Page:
There was nothing else in Fray Daniel’s universe as he inched his way to consciousness. His eyes opened onto impenetrable blackness and the left side of his head – his jaw, his cheek, his ear – was a single throbbing mass of hurt.
He shifted and the pain lessened a little. He had been lying with his injured face pressed against a cold, stone surface. A cascade of metal clinks followed his movement; a sound so familiar to him, he identified it at once. Chains. Thick-linked and slippery with damp, like those the accused wore in detention, waiting their turn before the inquisitional court.
Even as Daniel pulled on his arm, he knew. His body had warmed the metal of the manacles, but now he felt their weight on his wrists and ankles. He curled his body, pulling his knees up to his chest and his arms inwards as far as the chains would allow. The gravity of his situation came crashing down upon him. He was naked, chained and frightened in a very dark room.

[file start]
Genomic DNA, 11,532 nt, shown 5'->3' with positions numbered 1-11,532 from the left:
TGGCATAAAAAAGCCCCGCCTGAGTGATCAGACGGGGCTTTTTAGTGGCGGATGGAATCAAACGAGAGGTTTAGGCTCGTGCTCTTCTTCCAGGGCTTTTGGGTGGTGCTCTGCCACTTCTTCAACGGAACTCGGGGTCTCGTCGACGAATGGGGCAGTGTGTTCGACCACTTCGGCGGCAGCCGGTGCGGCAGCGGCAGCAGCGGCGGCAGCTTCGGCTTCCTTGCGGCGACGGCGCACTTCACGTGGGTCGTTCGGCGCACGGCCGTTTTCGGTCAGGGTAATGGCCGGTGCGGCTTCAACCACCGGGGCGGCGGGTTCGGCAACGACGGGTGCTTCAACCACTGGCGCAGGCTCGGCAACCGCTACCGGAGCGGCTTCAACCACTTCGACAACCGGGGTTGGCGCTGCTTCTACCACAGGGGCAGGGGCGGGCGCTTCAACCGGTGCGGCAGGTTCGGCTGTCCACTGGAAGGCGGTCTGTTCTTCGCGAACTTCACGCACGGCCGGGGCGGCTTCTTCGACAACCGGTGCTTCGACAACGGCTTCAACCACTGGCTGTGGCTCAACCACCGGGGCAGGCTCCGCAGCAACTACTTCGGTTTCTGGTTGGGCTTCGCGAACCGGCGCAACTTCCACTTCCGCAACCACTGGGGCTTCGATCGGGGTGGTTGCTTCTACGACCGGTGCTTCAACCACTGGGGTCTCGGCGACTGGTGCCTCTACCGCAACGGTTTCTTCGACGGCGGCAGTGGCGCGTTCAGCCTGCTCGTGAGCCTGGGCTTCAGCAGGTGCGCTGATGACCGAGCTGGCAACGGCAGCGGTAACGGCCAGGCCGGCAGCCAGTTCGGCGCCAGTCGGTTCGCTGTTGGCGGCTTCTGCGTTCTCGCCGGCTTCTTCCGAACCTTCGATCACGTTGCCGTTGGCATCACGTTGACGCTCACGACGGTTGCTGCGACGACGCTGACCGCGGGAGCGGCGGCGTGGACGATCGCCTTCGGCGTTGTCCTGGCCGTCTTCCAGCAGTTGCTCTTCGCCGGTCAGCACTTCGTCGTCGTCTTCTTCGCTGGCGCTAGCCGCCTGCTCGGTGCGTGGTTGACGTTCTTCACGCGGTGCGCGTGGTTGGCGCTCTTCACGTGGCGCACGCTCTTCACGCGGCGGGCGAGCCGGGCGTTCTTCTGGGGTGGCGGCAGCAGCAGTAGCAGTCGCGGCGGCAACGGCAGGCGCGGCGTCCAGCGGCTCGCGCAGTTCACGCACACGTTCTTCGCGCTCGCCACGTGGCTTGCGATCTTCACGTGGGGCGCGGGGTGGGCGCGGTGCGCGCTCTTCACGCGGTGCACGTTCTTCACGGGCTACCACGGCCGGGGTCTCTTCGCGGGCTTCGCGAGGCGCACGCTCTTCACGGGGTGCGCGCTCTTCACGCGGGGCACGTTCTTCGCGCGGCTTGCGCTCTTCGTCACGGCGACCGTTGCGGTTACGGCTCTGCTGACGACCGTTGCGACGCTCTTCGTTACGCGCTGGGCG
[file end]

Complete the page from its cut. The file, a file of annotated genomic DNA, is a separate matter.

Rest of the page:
“I was worried that I had killed you,” came a voice out of the blackness, low and bitter. “Luckily, you soldiers of God are built tough.”
Daniel squinted through the blackness in the direction of the speaker, but the smothering dark was absolute. “What is this place?” he asked, and then gasped in agony; the smallest movement of his jaw sent a flight of arrows to his skull.
“The place of your death, brother.”
The response came in a hissed whisper and so close to Daniel’s ear that his body jerked. He tried to sit up, his head looking this way and that, despite the darkness, and despite the pain. “What? What do you mean by this?” he demanded, speaking through clenched teeth to quell the pain of his bruised jaw.
“This is where you die.”
“Then I go to God,” Daniel hissed.
A low laugh emerged from a distance. The speaker was moving around the room on silent feet. “Oh, no, brother. You do not.”
Daniel fought to vanquish two enemies: the pain and the fear rose up inside him like twin dragons, jaws snapping, tails writhing. “If I die,” he slurred in defiance, “I die confessed of my sins. I go to the Father a faithful servant to his cause!”
“NO!” screamed the voice, “NO YOU DON’T!” So near that its force pushed at Daniel’s body.